Of non-original ideas. Don't get me wrong, I love a spin-off, remake, reboot, or sequel made way too long after the original, but there isn't anything quite like an original story. They are few and far between these days, with the Original Screenplay category at the Oscars being more and more based on true stories, which is kind of a cheat when we really think about the word "original".
Nevertheless, the Hollywood machine likes to stick with what they know works and put out as much of it as possible. With a twist, of course. The most exciting and increasingly common trend is to remake/reboot/rethink films with a gender swapped cast. We had the disastrous male-to-female led Ghostbusters remake, gender-swapped remakes of Overboard and the upcoming Splash, but perhaps the most anticipated is the remarkable talent brought together for the Ocean's reboot, Ocean's 8.
With an amazing range of dramatic, comedic, amateur and veteran talent, and the addition of Oscar nominated writer/director Gary Ross, you'd think we'd be in for a rare and immensely impressive treat, right? I know that's what I went into the theater expecting. Unfortunately, with all work and pressure left solely to the cast, Ocean's 8 entertains, but fails to make an impression.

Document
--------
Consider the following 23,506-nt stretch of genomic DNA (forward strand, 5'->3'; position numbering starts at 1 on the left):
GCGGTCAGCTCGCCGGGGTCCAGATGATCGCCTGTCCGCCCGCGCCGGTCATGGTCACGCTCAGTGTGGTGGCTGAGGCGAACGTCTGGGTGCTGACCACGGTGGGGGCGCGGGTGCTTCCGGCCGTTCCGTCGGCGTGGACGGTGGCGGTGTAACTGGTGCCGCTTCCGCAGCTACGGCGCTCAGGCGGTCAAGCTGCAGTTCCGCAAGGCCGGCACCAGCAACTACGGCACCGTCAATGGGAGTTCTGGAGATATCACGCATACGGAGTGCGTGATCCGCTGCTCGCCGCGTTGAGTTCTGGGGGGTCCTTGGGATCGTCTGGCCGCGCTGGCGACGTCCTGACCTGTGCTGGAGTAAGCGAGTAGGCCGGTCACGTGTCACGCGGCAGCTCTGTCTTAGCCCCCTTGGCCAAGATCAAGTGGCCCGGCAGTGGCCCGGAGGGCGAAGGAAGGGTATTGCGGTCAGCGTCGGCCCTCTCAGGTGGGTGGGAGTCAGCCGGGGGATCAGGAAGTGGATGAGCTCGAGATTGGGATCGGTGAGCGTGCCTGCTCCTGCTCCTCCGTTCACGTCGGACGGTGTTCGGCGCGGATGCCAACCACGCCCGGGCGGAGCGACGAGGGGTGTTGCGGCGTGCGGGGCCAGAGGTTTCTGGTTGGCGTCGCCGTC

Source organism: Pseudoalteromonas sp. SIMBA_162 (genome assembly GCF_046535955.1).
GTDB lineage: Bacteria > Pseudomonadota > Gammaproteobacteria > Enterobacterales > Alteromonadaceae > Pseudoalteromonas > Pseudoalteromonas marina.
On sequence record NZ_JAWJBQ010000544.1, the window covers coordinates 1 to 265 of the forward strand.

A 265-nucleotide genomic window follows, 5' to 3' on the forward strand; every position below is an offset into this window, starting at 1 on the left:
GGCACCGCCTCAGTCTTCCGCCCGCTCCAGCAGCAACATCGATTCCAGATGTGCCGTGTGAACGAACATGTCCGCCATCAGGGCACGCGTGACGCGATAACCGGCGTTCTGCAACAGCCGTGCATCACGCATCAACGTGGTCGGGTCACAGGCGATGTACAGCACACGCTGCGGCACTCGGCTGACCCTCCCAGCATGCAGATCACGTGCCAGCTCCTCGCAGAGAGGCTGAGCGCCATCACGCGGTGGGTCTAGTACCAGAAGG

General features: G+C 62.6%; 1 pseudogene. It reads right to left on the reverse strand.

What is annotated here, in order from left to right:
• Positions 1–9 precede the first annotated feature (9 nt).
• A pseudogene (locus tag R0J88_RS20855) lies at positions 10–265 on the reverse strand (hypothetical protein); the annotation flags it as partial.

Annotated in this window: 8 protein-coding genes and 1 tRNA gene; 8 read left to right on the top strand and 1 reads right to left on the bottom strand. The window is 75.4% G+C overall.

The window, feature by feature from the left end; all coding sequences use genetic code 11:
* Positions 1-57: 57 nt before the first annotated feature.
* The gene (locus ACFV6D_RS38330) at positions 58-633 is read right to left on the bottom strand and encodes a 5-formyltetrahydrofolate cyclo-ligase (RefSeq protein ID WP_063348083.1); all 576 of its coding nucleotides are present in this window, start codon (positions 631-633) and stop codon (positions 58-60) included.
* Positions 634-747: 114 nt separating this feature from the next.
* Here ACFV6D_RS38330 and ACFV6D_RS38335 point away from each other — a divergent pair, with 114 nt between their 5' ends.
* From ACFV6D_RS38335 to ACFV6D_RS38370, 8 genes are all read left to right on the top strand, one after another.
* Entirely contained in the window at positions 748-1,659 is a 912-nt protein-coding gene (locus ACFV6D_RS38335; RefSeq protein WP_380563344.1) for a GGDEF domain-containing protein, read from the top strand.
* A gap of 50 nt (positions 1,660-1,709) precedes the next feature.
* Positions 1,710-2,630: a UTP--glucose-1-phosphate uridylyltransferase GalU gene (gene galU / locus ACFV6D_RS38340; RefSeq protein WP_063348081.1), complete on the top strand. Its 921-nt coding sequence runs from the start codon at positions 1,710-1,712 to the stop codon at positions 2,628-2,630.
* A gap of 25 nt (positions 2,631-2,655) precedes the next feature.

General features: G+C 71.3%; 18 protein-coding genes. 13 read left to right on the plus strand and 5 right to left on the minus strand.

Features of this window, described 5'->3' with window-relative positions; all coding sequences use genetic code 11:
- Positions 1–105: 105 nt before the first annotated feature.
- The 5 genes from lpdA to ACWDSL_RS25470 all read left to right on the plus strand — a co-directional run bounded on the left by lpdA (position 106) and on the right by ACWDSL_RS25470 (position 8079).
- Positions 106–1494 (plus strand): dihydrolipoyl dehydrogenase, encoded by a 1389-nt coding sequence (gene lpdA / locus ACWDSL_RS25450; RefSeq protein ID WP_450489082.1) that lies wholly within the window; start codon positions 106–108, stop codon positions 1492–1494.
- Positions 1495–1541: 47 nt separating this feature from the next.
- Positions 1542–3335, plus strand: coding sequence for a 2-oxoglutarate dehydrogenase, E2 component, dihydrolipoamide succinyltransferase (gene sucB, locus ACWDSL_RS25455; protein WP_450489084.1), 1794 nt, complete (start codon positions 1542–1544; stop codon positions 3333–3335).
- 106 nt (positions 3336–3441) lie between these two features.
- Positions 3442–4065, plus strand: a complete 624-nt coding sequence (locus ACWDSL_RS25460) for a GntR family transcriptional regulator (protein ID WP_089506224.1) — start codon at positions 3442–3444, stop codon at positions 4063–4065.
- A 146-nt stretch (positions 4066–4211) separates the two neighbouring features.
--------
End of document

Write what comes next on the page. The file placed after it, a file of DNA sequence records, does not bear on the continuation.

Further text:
Upon her release from prison, Debbie Ocean (played by Sandra Bullock) convinces her former partner-in-crime, Lou (played by DMAA nominee Cate Blanchett) join a heist five-years in the making. The plan is to steal a $150 million Cartier necklace that's been kept in the vault for decades, off the neck of one of the world's most famous, self-centered, ditsy actresses, Daphne Kluger (played by Anne Hathaway) from the most high-profile event of the year, the Met Gala. All she needs is a group of skilled crime professionals: Rose Weil (played by Helena Bonham Carter), a washed-up, in-dept fashion designer; Amita (played by Mindy Kaling), a jewelry maker still living with her mother; Nine Ball (played by Rihanna), a hacker; Tammy (played by Sarah Paulson), a former profiteer turned suburban housewife; and Constance (played by Awkwafina), a low-rent pickpocket.